03 November 2018

italian education :: 30

It's been a while.

Well, life has marched on for all of us. It's never really perfect, but we have been fairly fortunate.

Young One started high school this fall after delightful years of middle school; all of the tales of hellacious middle school experiences never really panned out for her. (Boy, was middle school an awful time for me.) In fact, she thrived in a way that she never really seemed to thrive in primary school. I suppose she was a bit lucky with the teacher lottery, the one where you hold your breath and cross your fingers before that first day of sixth grade. She looped with her class and teachers for three years and had several stellar middle school teachers, particularly an Italian teacher who connected with her, who found her strengths and inspired growth and acceptance. It was a beautiful thing to witness; I might even say it changed her life.

She exited with a top score in June and started high school or "liceo" in September. As a successful middle school student, she had many choices for high school. While I initially hoped that she would choose a path that would allow her to study languages, with choices like French, Chinese, German, Russian and Latin and Greek, she opted to follow her passion and audition for a school whose focus is music. So, for about a third of the time she attends school each week, she is immersed in the study of music with classes like theory, analysis and composition; chorus; music technology; history of music -- and she also has a small group ensemble class. She continues with the flute and has also picked up a second instrument, the classical guitar -- she has private lessons at the school on both instruments each week. (Richard is over the moon with the classical guitar choice.) Of course, the heart of the curriculum includes the core -- Italian, math, science, social studies -- and also courses like English, religion, physical education and art.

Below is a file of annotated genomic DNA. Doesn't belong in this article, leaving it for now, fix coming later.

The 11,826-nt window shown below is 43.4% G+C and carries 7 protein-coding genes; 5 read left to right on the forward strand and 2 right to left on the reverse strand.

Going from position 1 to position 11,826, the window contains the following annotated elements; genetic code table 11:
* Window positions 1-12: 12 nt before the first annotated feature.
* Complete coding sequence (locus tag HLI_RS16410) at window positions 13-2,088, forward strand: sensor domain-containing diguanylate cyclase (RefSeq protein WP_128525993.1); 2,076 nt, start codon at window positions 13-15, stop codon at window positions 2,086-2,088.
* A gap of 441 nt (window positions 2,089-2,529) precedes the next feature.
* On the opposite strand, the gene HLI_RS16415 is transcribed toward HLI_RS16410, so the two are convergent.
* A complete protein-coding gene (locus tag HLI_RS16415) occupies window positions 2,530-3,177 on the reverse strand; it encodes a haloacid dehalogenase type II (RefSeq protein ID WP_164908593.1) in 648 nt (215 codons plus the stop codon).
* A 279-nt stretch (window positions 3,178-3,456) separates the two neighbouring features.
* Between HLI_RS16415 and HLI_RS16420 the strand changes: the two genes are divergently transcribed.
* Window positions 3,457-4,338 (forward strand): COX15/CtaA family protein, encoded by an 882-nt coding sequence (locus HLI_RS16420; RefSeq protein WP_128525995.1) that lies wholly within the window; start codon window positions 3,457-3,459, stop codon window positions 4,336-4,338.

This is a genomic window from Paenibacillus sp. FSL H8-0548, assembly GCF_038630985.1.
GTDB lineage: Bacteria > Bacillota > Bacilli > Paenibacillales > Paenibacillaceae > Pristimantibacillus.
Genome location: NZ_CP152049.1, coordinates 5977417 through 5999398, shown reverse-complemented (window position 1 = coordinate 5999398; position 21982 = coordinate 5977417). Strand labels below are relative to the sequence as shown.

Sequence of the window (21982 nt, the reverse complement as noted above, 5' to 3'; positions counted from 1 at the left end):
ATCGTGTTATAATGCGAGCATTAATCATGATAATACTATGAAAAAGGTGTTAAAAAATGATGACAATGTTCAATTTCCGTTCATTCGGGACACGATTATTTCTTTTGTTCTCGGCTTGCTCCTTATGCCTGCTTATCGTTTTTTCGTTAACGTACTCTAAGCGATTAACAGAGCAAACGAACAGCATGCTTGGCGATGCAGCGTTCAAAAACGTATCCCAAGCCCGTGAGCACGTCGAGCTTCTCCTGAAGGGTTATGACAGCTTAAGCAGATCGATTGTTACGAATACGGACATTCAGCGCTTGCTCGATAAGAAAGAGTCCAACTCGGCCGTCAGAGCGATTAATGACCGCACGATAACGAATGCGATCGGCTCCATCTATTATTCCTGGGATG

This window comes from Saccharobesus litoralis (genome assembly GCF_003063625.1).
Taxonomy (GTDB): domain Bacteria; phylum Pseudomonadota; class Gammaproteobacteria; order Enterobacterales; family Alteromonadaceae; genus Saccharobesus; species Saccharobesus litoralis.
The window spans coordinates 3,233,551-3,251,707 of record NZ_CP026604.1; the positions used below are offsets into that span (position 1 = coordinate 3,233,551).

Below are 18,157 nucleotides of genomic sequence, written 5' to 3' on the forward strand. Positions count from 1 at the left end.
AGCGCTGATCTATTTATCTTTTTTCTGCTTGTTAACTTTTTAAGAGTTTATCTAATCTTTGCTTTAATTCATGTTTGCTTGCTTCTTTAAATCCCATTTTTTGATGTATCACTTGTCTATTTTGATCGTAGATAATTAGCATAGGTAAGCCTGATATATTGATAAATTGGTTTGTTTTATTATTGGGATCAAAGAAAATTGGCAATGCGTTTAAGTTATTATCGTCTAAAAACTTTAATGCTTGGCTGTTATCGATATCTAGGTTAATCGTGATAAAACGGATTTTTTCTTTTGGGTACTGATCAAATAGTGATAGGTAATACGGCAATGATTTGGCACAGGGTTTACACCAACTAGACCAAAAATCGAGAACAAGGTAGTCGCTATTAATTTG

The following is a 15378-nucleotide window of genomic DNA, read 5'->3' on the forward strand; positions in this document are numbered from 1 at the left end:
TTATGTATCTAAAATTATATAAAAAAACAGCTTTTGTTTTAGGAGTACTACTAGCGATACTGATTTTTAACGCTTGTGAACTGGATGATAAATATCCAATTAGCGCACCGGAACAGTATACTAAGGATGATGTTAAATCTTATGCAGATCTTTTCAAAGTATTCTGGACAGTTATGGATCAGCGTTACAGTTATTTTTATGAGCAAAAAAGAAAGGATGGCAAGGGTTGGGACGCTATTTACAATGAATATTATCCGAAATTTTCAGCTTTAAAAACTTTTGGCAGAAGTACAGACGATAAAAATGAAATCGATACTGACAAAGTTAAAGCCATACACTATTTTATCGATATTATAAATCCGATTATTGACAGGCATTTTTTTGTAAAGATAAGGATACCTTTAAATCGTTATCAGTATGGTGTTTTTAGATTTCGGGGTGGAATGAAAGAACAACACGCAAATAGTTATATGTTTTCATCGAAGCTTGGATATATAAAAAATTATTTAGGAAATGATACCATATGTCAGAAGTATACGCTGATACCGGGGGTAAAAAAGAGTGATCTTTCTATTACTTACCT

The system is different from the American model in a few ways, the most significant being that students attend five years of high school and attend school on Saturday morning.  Although her schedule varies each day, her school day is done around lunch time. Another contrast is the set plan that students follow -- there are no electives, no choices beyond the choice of "major" at the start.  Also, the class stays together for five years as they progress through the set program -- all day, every day -- the same students together -- for five years. And, in many cases, the teachers loop too.

It's A LOT for a fourteen year old.

She is experiencing a mostly smooth transition, learning to navigate life as a high school student. The social part with peers is always the biggest challenge for her.

I think I'll leave it at that. She probably wouldn't appreciate that I share much more. It's a good start. My fingers are crossed that it continues. As someone who works with teens, I've learned that success is a delicate balance, a balance that can be disrupted easily. We continue on and hope for the best for her.

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